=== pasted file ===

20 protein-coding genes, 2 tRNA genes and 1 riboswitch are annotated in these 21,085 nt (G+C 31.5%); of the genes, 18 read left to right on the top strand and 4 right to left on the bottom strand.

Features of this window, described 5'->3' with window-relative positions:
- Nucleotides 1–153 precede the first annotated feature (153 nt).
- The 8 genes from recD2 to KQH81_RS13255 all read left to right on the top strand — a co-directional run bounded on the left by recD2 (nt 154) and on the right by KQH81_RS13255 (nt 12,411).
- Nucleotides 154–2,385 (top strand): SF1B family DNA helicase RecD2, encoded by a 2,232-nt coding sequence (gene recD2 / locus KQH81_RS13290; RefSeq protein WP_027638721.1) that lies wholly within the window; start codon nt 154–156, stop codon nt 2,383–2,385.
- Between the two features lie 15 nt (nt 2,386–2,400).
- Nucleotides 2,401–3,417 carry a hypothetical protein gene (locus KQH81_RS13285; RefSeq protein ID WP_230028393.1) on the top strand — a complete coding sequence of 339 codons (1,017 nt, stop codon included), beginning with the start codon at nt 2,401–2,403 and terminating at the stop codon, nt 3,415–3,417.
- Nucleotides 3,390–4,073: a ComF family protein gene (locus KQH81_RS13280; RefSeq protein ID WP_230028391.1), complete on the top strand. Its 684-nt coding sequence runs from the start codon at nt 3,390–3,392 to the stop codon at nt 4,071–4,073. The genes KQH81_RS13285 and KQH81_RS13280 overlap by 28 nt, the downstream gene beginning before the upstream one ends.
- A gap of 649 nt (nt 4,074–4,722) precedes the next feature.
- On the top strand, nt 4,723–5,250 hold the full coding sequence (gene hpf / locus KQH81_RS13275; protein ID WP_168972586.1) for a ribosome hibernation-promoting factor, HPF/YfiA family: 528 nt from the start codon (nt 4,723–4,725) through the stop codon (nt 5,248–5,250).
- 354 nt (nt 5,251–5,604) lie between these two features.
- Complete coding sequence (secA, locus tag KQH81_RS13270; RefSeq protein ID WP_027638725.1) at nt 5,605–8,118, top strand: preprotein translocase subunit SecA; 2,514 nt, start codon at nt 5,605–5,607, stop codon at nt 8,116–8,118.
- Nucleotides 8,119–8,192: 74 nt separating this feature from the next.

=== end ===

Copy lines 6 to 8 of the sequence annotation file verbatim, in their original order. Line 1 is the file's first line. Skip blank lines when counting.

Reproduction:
- Between the two features lie 15 nt (nt 2,386–2,400).
- Nucleotides 2,401–3,417 carry a hypothetical protein gene (locus KQH81_RS13285; RefSeq protein ID WP_230028393.1) on the top strand — a complete coding sequence of 339 codons (1,017 nt, stop codon included), beginning with the start codon at nt 2,401–2,403 and terminating at the stop codon, nt 3,415–3,417.
- Nucleotides 3,390–4,073: a ComF family protein gene (locus KQH81_RS13280; RefSeq protein ID WP_230028391.1), complete on the top strand. Its 684-nt coding sequence runs from the start codon at nt 3,390–3,392 to the stop codon at nt 4,071–4,073. The genes KQH81_RS13285 and KQH81_RS13280 overlap by 28 nt, the downstream gene beginning before the upstream one ends.